The John and Mable Ringling Museum of Art, the State Art Museum of Florida affiliated with Florida State University, will debut its stunning new Kotler-Coville Glass Pavilion on Monday, Jan. 22.
The 5,500-square-foot pavilion, designed by regional architecture firm Lewis + Whitlock, will showcase The Ringling’s growing and vibrant collection of studio glass and serve as the new formal entrance to the Historic Asolo Theater.
“It was only natural that the Kotler-Coville Glass Pavilion’s dynamic façade, with its light-controlling fins, would be inspired by the sculptural effects that wind and water have on sand, a principal ingredient in the glass-making process,” said Hays Layerd, creative director of Lewis + Whitlock. “Working together with The Ringling leaders to realize their vision of this important new addition to their historic site was exceptionally gratifying.”
The Glass Pavilion creates a beautiful entrance for the Historic Asolo Theater, which was designed in Asolo, Italy, in 1798 and acquired by The Ringling in 1950. The pavilion renovation also includes additional rehearsal and performance spaces, named the Charlotte and Charles Perret Family Performance Studio Space, for the Perret family’s generous donation toward the creation of the structure.
The majority of the glass displayed in the new pavilion comes as a gift from the Philip and Nancy Kotler Glass Collection and the Warren J. and Margot E. Coville Glass Collection. In addition to the dedicated glass gallery, The Ringling highlights its glass holdings in the Museum of Art through special exhibitions and installations.
The Kotlers and Covilles provided the lead financial support for this multimillion dollar project.
“These families share a mutual appreciation for the studio art glass movement and immense support for artists and arts organizations,” said Steven High, The
Ringling’s executive director. “We are grateful for their generosity and look forward to this auspicious new space on our campus that will introduce or reintroduce our community to the importance of studio glass.”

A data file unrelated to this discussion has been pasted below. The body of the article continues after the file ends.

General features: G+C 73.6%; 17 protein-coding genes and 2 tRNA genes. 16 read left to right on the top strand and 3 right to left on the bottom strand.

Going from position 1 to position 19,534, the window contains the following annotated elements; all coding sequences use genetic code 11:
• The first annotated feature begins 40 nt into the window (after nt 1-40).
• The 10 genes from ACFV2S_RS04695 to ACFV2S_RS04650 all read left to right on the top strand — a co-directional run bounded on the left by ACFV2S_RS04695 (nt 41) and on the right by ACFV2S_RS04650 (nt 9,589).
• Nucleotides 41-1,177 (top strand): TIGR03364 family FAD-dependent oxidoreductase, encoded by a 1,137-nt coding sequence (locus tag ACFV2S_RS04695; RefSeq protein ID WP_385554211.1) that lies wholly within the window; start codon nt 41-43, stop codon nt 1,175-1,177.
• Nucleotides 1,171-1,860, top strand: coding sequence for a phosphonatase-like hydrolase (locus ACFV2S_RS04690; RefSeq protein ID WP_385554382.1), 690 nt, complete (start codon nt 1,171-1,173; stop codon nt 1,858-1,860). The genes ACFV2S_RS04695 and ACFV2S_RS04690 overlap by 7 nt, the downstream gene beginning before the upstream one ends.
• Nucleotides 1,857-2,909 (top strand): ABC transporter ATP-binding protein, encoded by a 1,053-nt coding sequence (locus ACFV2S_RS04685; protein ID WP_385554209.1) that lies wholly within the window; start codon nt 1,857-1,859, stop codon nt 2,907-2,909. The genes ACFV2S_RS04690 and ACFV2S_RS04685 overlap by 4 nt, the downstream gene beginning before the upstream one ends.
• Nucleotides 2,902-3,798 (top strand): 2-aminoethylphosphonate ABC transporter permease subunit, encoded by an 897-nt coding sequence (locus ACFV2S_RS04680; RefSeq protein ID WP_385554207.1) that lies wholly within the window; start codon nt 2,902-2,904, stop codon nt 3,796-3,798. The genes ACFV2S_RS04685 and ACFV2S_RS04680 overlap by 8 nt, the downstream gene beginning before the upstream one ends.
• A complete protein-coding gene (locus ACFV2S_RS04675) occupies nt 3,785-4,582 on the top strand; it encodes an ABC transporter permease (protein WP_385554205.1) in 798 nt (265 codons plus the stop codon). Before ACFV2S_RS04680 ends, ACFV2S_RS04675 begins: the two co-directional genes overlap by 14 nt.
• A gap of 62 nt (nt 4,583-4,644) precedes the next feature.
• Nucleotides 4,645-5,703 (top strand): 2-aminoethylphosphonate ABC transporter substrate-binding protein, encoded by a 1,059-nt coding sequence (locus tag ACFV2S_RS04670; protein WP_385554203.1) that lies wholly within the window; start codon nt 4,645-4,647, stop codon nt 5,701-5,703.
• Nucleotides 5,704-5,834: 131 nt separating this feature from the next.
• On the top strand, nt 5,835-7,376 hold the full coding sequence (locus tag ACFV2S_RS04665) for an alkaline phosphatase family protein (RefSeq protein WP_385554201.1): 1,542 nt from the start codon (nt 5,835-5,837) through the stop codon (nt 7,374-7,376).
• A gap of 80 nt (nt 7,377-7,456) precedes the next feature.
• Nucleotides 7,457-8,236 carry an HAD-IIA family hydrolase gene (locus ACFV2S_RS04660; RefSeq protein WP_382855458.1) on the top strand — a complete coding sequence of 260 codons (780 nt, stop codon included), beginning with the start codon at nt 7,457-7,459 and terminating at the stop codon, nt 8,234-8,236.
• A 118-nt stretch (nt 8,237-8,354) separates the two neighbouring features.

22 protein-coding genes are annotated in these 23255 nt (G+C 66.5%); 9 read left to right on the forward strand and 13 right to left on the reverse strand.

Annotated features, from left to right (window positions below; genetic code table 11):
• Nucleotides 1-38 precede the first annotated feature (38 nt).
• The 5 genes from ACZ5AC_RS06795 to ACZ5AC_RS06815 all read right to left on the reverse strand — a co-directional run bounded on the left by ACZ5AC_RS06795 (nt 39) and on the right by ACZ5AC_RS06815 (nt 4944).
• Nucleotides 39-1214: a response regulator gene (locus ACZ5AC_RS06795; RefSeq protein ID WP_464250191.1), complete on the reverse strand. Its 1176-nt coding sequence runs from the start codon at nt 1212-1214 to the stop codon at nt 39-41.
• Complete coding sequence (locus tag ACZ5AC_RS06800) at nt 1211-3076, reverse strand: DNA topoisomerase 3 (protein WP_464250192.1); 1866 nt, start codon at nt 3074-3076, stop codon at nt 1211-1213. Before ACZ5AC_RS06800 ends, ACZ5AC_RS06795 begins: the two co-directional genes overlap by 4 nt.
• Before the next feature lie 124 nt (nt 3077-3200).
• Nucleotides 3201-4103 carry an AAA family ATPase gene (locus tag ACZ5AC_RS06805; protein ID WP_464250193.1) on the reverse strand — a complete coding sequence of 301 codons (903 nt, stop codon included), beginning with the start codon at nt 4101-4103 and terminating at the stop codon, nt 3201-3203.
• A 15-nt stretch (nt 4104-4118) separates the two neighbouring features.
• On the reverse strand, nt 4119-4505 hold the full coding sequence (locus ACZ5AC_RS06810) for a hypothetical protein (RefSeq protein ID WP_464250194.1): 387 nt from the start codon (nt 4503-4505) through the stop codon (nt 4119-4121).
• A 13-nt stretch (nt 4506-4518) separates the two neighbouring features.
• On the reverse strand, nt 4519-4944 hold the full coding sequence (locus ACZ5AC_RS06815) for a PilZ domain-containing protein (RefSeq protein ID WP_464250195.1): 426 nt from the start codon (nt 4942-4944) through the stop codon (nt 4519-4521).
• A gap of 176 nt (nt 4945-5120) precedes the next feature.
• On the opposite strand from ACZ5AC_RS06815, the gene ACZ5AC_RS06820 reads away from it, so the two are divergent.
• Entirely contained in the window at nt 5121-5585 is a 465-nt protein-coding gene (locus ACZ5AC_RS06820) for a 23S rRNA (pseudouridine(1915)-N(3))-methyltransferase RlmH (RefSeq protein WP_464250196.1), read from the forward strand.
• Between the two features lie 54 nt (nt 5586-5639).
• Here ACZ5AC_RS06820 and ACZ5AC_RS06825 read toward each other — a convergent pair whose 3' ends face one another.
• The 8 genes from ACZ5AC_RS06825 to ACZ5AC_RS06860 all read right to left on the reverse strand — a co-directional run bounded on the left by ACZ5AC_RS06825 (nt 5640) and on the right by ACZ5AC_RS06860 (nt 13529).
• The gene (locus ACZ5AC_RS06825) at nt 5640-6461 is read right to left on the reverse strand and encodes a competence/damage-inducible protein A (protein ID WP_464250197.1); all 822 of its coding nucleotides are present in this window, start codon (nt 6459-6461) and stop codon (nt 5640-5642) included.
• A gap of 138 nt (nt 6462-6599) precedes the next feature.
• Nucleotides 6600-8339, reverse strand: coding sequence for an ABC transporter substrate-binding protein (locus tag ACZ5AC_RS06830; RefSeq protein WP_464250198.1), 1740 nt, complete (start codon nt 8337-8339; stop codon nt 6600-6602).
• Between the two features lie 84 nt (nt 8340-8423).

For the premiere installation, approximately 45 works of modern and contemporary glass art from five continents will be on display inside the pavilion — highlighting the strength, diversity and quality of The Ringling’s collection. Visitors will be able to explore a range of dynamic glass techniques as well, from cast and blown glass, to slumped glass and lume processes.
“For this exciting debut of the Glass Pavilion we aimed to truly represent the global character of The Ringling’s collection,” High said. “From Japan, Germany, the Czech Republic, Canada, Argentina and Australia, the innovative work that artists are creating in glass is truly breathtaking.”
The pavilion features floor-to-ceiling displays of studio art glass, grouped by country of origin, with more than 13 countries currently represented and works of art from the 1940s to the present. One of the recent gifts being showcased is the monumental glass and wood sideboard by American artist Beth Lipman, purchased through a generous gift by Ringling board member Dan Denton.
The project also received significant support from the Gulf Coast Community Foundation, which has been a long-standing donor to The Ringling, as well as a lead sponsor of the Art of Our Time, a program dedicated to contemporary art. The generosity of David and Mary Benfer, Charles and Charlotte Perret, Leon and Margaret Ellen and Willis A. Smith Construction was also pivotal to the completion of the Kotler-Coville Glass Pavilion.
The Ringling is a center for art and history, situated on 66 magnificent acres on the shores of Sarasota Bay. It is built on the remarkable legacy of circus entrepreneur, collector of art and financier John Ringling and his wife Mable.
The Ringling inspires visitors with an acclaimed collection of Old Master paintings, explores with them the diverse cultures and art of Asia, delights them with the story of the American circus as told through the first American circus museum as well as the world’s largest circus model, and transports them to the Roaring Twenties during a tour of the magnificent Ca’ d’Zan mansion.
The Ringling is also committed to exhibiting the work of an emerging community of living artists whose work moves beyond traditional practice and features dynamic and engaging contemporary visual and performing arts, including a diverse roster of theater, music, dance and film.